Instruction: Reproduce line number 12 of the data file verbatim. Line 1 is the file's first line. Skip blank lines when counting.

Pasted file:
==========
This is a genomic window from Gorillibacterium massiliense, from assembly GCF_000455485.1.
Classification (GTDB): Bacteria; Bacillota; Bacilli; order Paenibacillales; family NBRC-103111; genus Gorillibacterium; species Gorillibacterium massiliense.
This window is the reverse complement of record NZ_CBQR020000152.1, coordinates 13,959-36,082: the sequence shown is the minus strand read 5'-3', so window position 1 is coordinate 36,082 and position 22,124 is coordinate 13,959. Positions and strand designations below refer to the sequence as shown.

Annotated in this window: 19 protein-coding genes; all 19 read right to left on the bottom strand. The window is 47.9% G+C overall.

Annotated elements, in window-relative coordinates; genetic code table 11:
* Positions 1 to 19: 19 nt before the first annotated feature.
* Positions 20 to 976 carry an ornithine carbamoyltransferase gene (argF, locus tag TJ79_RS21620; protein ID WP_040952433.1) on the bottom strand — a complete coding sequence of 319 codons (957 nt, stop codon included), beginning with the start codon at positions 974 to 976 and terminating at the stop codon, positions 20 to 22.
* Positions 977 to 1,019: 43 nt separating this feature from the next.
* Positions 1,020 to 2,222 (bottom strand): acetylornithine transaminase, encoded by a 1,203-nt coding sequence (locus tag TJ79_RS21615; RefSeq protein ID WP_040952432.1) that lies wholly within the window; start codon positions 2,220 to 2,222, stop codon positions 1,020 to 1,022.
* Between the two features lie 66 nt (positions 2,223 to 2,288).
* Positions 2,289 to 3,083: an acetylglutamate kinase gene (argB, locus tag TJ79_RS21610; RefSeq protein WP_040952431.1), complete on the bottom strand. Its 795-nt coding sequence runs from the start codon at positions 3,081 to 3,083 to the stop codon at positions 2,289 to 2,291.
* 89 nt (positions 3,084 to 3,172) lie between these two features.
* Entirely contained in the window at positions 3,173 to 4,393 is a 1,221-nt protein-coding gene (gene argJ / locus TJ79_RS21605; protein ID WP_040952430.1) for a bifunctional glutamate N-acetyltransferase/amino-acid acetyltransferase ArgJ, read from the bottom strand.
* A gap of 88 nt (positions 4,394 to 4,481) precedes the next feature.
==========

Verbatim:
* 89 nt (positions 3,084 to 3,172) lie between these two features.